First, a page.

As President Donald Trump has mulled acting on gun control legislation in the wake of a string of mass shootings, data gathered by the president’s campaign showed that supporting any gun control measures would pose a problem for him politically going into the 2020 election season, according to sources familiar with the results.
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The data is comprised of campaign polling conducted before recent back-to-back mass shootings in Dayton, Ohio, and El Paso, Texas, that left 31 dead — as well as more recent outreach to his base and independent voters, according to the sources. ABC News has not independently reviewed the data. The sources said it’s likely to inform Trump’s decision on whether to act on any gun control legislation, despite separate nationwide polling showing widespread public support for tougher gun sale background checks.
The White House requested data from the campaign on how Trump’s base and independent voters would react if Trump were to support gun control measures late last month, after the Dayton and El Paso shootings, the sources told ABC News. On Aug. 31, seven more were killed in Texas in a shooting rampage in Odessa.
Though the Trump campaign data suggests gun control measures would be unpopular with Trump’s base, the sources said, nationwide polls say the great majority of Americans support stricter background checks. An Aug. 29 Quinnipiac poll showed 93% of registered voters, including 89% of Republicans, support universal background checks.
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On Thursday, Trump met with moderate West Virginia Democratic Sen. Joe Manchin at the White House to discuss ongoing efforts to craft a bipartisan gun control bill. They discussed so-called red flag flaws and background checks, but Trump gave Manchin no commitment to back any particular measure, according to a senior Senate aide.
Andrew Harnik/AP Photo
In this July 8, 2019, file photo, Sen. Joe Manchin, speaks at a roundtable on the opioid epidemic at Cabell-Huntington Health Center in Huntington, W.Va.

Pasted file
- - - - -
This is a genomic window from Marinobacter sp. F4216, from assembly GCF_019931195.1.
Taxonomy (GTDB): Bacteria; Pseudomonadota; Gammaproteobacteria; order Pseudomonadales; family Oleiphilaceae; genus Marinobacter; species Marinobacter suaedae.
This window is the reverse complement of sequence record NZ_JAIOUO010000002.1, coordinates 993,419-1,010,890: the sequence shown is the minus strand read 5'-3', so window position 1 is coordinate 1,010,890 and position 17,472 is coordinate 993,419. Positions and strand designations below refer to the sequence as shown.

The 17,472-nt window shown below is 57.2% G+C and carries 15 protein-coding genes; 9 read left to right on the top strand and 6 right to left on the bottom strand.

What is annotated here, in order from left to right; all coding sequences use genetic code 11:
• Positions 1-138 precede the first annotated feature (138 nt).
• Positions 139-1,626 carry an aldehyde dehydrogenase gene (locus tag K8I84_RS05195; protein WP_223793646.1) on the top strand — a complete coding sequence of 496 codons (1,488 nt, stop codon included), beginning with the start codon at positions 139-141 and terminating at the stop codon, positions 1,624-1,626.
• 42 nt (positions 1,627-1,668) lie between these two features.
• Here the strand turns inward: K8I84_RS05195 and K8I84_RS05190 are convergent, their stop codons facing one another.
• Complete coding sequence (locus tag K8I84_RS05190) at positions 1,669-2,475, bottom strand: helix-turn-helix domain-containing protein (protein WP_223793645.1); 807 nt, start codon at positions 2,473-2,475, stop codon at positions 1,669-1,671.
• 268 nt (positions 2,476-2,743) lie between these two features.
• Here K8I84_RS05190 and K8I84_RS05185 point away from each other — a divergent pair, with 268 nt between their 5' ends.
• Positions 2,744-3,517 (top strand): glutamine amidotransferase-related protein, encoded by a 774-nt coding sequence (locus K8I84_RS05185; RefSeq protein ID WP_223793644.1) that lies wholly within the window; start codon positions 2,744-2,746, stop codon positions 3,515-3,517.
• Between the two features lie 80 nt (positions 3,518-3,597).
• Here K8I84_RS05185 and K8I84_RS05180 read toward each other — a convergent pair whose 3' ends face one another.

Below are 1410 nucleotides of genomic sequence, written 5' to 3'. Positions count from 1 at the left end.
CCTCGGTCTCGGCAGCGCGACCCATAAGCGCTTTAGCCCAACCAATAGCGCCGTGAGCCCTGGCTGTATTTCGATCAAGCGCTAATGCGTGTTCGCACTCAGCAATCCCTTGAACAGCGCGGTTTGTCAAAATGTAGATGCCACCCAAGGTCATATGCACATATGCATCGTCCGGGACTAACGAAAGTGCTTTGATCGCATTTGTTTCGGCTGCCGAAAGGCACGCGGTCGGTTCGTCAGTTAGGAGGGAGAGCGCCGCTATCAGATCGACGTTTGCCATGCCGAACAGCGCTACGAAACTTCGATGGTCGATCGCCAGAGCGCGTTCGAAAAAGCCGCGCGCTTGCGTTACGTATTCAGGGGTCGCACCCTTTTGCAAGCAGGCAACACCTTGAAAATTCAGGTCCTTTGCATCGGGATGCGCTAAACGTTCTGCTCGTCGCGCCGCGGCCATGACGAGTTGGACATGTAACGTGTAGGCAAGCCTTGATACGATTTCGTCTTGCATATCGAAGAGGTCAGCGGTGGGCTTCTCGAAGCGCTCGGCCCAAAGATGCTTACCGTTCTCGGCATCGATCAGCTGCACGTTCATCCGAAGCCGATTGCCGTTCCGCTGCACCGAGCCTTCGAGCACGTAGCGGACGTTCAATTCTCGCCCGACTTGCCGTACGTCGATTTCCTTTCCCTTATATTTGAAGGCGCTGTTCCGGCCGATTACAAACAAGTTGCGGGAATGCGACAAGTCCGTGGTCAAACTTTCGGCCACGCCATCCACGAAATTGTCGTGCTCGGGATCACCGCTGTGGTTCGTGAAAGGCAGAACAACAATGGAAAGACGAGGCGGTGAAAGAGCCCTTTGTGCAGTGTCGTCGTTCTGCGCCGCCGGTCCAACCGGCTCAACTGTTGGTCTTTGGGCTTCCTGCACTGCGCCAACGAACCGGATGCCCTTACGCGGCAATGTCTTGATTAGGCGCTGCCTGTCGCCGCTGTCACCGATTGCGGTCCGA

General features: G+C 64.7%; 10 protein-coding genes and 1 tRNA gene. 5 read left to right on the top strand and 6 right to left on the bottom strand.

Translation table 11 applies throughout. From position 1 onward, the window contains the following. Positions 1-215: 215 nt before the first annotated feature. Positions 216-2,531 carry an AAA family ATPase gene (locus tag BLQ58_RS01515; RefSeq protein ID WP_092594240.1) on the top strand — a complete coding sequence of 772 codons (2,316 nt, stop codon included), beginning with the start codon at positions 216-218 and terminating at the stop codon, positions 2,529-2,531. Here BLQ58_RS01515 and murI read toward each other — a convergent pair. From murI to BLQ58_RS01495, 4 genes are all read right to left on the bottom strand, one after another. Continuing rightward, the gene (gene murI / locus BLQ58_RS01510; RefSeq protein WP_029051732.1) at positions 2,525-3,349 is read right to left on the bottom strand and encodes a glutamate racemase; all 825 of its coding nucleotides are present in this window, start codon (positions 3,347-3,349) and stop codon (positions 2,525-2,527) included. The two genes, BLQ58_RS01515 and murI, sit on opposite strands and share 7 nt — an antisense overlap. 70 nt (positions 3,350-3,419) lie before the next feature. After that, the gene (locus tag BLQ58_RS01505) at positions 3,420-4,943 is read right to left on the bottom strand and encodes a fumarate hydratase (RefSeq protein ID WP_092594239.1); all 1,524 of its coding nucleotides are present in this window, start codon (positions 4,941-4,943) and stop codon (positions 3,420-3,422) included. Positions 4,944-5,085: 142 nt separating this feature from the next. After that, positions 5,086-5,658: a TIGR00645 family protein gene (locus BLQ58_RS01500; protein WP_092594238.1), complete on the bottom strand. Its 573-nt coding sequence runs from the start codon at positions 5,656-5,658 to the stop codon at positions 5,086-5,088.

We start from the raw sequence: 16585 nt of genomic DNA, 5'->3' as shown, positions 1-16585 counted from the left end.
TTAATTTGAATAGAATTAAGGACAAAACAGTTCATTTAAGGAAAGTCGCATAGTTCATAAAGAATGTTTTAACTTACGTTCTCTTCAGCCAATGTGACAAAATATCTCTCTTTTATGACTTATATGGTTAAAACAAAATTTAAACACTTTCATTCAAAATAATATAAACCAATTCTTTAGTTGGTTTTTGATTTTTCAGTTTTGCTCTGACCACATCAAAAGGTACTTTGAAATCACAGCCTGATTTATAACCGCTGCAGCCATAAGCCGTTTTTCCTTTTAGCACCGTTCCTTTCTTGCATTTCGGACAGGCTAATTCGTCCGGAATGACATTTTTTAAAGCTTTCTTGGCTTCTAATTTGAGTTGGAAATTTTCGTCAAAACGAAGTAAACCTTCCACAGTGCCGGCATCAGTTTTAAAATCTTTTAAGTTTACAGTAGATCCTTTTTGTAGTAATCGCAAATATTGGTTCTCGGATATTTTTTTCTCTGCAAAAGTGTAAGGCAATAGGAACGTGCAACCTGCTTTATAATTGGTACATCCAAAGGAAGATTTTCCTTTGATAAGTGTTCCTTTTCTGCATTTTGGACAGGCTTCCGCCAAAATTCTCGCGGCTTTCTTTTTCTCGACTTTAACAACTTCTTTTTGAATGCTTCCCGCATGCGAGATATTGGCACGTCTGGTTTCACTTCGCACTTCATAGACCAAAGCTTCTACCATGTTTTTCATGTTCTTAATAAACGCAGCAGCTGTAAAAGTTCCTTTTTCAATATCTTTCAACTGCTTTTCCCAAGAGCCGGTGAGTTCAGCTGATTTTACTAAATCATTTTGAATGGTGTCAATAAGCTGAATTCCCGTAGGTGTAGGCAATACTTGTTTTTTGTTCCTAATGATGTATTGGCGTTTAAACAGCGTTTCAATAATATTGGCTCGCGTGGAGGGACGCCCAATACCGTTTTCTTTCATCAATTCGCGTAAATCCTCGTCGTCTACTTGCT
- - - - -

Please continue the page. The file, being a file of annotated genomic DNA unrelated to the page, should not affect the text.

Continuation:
Trump has sent contradictory messages on his stance on gun legislation since the Dayton and El Paso shootings.
On Aug. 9, Trump said he supported “very meaningful background checks.” But opposition from the N.R.A. stalled momentum on potential proposals from the White House.
In an Aug. 21 conversation with Trump, NRA head Wayne LaPierre issued caution on new gun control measures, warning that the president’s core supporters didn’t want them. Trump later said in the Oval Office “we have strong background checks now.”
“But we have sort of missing areas and areas that don’t complete the whole circle. And we’re looking at different things and I have to tell you it’s a mental problem, I said it 100 times, it’s not the gun that pulls the trigger, it’s the person that pulls the trigger.”
On Capitol Hill, two House-passed two background check bills have languished in the Senate since February. One would require universal background checks for most gun purchases, including for sales of firearms at gun shows or through classified ads. The other bill closes so the so-called “Charleston Loophole,” which allows the sale of a firearm to proceed if a background check is not completed in three days. That bill increases the background check window to 10 days.
The House Judiciary Committee intends to mark up five additional gun control bills on Tuesday, according to sources.
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Senate Majority Leader Mitch McConnell has said he will consider a vote on gun legislation only if it has Trump’s backing.
“I said several weeks ago that if the president took a position on a bill, so that we knew we would actually be making a law, and not just having serial votes, I’d be happy to put it on the floor,” McConnell said in a radio interview with Hugh Hewitt Tuesday.